This HCl caustic scrubber incorporates a two-stage cleaning setup, comprising a Venturi pressure tube and a mass-exchanging column with random packing, along with an automatic irrigation system.

The efficiency of the Venturi scrubber for HCl lies in its capacity to achieve high gas-liquid contact and facilitate mass transfer, effectively capturing and neutralizing caustic components.

The purified atmosphere exits through the outlet, while the solution, now containing absorbed contaminants, may undergo further treatment or be recycled within the system.

Spray Chamber/Tower

A spray chamber or tower is a crucial component of a wet scrubber for hydrochloric acid, designed to eliminate pollutants such as corrosive agents or particulate matter from industrial vapor streams. In this configuration, contaminated vapors are introduced into the chamber, where they encounter a fine mist or spray of liquid.

The primary purpose of the spray chamber is to maximize the surface area of the liquid in interaction with the air, facilitating the absorption or capture of pollutants. Spray nozzles or atomizers disperse the solution into small droplets, creating an efficient interface for chemical reactions or physical absorption to occur.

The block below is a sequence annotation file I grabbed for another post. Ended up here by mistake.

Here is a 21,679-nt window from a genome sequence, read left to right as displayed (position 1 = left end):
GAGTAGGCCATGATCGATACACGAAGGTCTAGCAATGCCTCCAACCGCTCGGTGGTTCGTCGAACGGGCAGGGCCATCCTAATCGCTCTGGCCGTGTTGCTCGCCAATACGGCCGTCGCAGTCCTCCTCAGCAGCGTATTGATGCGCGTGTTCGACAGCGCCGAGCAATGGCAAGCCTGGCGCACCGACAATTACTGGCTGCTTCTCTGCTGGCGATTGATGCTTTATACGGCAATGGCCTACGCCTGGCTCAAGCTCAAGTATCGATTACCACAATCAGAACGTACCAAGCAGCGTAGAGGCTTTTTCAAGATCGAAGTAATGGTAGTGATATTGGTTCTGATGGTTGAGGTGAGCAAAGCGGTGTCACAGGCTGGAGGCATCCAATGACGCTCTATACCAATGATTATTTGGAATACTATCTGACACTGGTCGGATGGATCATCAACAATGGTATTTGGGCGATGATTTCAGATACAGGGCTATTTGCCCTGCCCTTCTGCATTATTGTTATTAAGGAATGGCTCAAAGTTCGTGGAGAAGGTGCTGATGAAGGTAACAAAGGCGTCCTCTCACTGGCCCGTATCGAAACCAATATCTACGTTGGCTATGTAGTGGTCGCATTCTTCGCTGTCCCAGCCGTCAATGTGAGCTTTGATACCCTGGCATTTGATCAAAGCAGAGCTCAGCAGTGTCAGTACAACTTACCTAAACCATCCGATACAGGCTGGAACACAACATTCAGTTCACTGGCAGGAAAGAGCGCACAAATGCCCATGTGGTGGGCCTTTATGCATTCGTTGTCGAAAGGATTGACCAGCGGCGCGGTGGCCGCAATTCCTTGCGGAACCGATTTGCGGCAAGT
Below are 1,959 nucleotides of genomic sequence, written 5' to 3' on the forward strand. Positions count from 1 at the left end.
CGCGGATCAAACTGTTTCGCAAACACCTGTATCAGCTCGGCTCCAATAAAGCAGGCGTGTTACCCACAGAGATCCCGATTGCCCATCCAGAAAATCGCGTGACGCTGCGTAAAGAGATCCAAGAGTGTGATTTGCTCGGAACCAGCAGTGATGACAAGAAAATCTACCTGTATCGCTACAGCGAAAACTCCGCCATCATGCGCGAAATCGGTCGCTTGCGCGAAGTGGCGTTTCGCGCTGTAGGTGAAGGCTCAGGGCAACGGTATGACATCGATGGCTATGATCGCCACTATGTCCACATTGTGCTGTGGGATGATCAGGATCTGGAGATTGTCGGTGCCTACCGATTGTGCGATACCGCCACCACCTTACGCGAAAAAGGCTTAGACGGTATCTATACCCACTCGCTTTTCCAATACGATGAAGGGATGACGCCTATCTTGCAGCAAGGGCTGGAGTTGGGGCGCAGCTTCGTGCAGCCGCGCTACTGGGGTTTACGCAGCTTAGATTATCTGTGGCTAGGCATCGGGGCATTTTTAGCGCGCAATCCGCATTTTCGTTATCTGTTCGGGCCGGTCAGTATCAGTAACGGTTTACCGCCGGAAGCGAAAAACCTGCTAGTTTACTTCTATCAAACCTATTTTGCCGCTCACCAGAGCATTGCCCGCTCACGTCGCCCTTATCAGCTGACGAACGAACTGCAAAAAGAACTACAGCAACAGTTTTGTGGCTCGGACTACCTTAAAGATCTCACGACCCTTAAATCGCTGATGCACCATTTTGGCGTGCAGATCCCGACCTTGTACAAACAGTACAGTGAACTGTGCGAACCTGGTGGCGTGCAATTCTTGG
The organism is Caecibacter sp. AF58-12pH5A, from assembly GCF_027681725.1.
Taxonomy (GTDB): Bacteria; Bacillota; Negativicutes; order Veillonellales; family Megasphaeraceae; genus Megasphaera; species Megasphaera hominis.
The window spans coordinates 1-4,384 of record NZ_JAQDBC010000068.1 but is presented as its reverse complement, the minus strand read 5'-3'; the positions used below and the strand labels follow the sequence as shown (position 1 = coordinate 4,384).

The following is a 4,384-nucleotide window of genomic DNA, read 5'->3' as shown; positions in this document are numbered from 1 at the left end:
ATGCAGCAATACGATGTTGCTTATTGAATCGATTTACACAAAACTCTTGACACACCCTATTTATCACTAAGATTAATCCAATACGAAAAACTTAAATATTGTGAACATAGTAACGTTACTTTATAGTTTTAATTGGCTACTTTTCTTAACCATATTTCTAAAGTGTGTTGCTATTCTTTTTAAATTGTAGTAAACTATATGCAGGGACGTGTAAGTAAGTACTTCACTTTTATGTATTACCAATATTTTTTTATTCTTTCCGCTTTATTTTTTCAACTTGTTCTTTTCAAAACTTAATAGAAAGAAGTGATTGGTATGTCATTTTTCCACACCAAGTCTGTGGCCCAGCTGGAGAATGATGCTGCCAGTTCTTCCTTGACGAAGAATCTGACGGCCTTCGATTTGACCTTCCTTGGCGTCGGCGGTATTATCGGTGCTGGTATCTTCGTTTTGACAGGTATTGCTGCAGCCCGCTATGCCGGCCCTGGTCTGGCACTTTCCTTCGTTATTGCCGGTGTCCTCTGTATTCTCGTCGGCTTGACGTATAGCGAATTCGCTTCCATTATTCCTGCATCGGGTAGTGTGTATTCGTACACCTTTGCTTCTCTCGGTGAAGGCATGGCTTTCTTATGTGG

As the vapor passes through the spray chamber, the pollutants are either dissolved or captured by the aqueous mixture droplets. The purified air exits the chamber, while the solution, now containing the absorbed contaminants, is collected for further processing or recycling within the setup.
The well-thought-out design of the hydrochloric acid scrubber facilitates the passage of a substantial airflow for purification. Vapor entry occurs tangentially, allowing pollutants to be directed straight down into the hopper (water-setting tank). The cleaning equipment is based on mass-exchanging processes in a hollow column.
The cleaning equipment relies on mass-exchanging processes within a column that incorporates special plates and stabilizers. A foam layer is generated on these elements, serving as a settling area for all contaminants.

Spray chambers are integral to wet technologies, providing an effective means of removing harmful substances from industrial emissions and ensuring environmental compliance.

Packed Bed

A packed bed wet scrubber for HCl is an air pollution control device utilized for the removal of contaminants, such as corrosive substances and particulate matter, from industrial vapor streams. The HCl gas acidic scrubber consists of a vertical tower filled with packing material, typically made of plastic, ceramic, or metal, arranged to create a large surface area.

In operation, the contaminated substances ascend through the packed bed, while a cleaning fluid is introduced from the top and allowed to trickle downward over the packing material. The contaminants and solution undergo close contact, promoting mass transfer and the absorption of pollutants. The packing material enhances the interaction surface between the vapor and liquid phases, facilitating the removal of contaminants.